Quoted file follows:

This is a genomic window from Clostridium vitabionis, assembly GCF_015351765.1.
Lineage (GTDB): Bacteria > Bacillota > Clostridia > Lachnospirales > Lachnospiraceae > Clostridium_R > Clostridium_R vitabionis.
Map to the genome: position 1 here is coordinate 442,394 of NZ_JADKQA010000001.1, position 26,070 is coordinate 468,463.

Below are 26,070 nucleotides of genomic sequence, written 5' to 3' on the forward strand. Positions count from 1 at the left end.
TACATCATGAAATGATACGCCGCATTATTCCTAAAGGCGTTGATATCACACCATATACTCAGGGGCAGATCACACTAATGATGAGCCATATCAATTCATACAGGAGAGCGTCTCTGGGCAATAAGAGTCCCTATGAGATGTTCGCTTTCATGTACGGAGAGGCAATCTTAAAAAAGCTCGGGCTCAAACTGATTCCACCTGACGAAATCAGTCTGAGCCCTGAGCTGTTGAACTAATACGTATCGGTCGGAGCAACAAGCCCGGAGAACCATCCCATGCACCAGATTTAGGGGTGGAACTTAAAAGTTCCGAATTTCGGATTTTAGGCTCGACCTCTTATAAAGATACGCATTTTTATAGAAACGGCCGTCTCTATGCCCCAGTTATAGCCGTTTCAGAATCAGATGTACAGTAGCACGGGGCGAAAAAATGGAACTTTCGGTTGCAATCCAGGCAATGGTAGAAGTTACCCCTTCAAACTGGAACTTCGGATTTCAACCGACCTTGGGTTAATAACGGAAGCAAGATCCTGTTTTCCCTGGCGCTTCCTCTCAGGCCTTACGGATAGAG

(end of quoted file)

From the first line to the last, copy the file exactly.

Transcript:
This is a genomic window from Clostridium vitabionis, assembly GCF_015351765.1.
Lineage (GTDB): Bacteria > Bacillota > Clostridia > Lachnospirales > Lachnospiraceae > Clostridium_R > Clostridium_R vitabionis.
Map to the genome: position 1 here is coordinate 442,394 of NZ_JADKQA010000001.1, position 26,070 is coordinate 468,463.

Below are 26,070 nucleotides of genomic sequence, written 5' to 3' on the forward strand. Positions count from 1 at the left end.
TACATCATGAAATGATACGCCGCATTATTCCTAAAGGCGTTGATATCACACCATATACTCAGGGGCAGATCACACTAATGATGAGCCATATCAATTCATACAGGAGAGCGTCTCTGGGCAATAAGAGTCCCTATGAGATGTTCGCTTTCATGTACGGAGAGGCAATCTTAAAAAAGCTCGGGCTCAAACTGATTCCACCTGACGAAATCAGTCTGAGCCCTGAGCTGTTGAACTAATACGTATCGGTCGGAGCAACAAGCCCGGAGAACCATCCCATGCACCAGATTTAGGGGTGGAACTTAAAAGTTCCGAATTTCGGATTTTAGGCTCGACCTCTTATAAAGATACGCATTTTTATAGAAACGGCCGTCTCTATGCCCCAGTTATAGCCGTTTCAGAATCAGATGTACAGTAGCACGGGGCGAAAAAATGGAACTTTCGGTTGCAATCCAGGCAATGGTAGAAGTTACCCCTTCAAACTGGAACTTCGGATTTCAACCGACCTTGGGTTAATAACGGAAGCAAGATCCTGTTTTCCCTGGCGCTTCCTCTCAGGCCTTACGGATAGAG